For such a groundbreaking phone, the Motorola Razr V3 had a rather quiet debut in the summer of 2004. Rather than launching it a dedicated press event, then-CEO Ed Zander displayed the handset during an investor's conference.
Though I looked forward to reviewing the Razr V3, I didn't anticipate just how popular it would be. When it went on sale, I was surprised it attracted the crowds that it did.
Not since Moto introduced the StarTac in 1996 did the company, or any manufacturer for that matter, sweep the world with such a hot and trend-setting mobile phone. The never-seen-before design drew long lines and sparked the thin phone revolution that changed the industry. A thousand imitators followed, and even today in the age of the smartphone, a passion for trim handsets persists.
Motorola would go on to ride the Razr wave longer than it should have -- it painted versions in almost every color and introduced subsequent upgrades that added features and tweaked the profile. The company even carried the thin theme over to candy-bar (the Slvr) and slider (the Rizr) handsets while dropping vowels in the process.
Even today, the Razr V3 remains a striking example of industrial design and one of the most defining phones ever. Join me for a tour through the Razr V3 and its history.
Editor's note: This gallery was originally published on July 1, 2014 and has been updated.
The V3 had just about every feature you needed at the time, but it was far from one of the year's powerhouse handsets. You got a VGA camera (without video recording, disappointingly), Bluetooth, MP3 file support, voice dialing and a speakerphone.
By 2005, the Razr V3 arrived at more US carriers and in other countries. The V3c was for CDMA operators like Verizon and Sprint and the V3i upped the camera resolution to 1.23-megapixels and added a microSD card slot.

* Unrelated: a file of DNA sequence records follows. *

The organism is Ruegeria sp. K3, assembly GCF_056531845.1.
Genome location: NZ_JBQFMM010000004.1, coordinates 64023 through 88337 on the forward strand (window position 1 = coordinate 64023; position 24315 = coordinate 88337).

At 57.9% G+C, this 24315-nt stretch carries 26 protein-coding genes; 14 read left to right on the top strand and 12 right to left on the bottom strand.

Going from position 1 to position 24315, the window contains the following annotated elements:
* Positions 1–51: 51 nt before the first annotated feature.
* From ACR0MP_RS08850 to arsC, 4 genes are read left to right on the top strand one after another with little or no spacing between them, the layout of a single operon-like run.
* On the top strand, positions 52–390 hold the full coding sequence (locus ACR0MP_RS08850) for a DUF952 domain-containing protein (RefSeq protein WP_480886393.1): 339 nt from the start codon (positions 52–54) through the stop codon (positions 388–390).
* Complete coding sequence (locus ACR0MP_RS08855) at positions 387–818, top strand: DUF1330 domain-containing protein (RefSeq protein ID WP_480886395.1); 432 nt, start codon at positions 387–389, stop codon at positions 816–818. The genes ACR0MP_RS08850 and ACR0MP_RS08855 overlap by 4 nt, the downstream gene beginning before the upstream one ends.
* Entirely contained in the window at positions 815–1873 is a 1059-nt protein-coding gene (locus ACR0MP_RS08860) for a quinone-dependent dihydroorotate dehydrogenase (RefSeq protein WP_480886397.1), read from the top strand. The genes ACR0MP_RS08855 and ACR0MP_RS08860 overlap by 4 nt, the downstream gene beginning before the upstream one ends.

You knew the Razr trend was getting ridiculous when this bright gold Dolce & Gabbana version appeared. It came in a bright gold box and included several accessories like a D&G logo phone dangle and a signature leather pouch. And on the campy side, it said "Dolce & Gabbana" when your turned it on. You could also get a gold version without Dolce's stamp.
Announced in 2005, the 3G-capable V3x had a slightly thicker design with a new keypad, a better display, two cameras (including one with a 2-megapixel resolution), a camera flash and a faster processor.
The V3xx, which followed the next year, looked just like the original V3, but had stereo Bluetooth, an Opera web browser and improved call quality.
The Razr2 arrived in 2008, just as the smartphone era was beginning. It had an ever sleeker design, GPS, a refined external display, and more memory capacity. After this model, the original Razr line more or less ended.
In the next few years, Motorola would resurrect the Razr name and attached it to a series of Android phones that weren't all that thin. They were models like the Droid Razr M, the Droid Razr Maxx HD and the Droid Razr HD.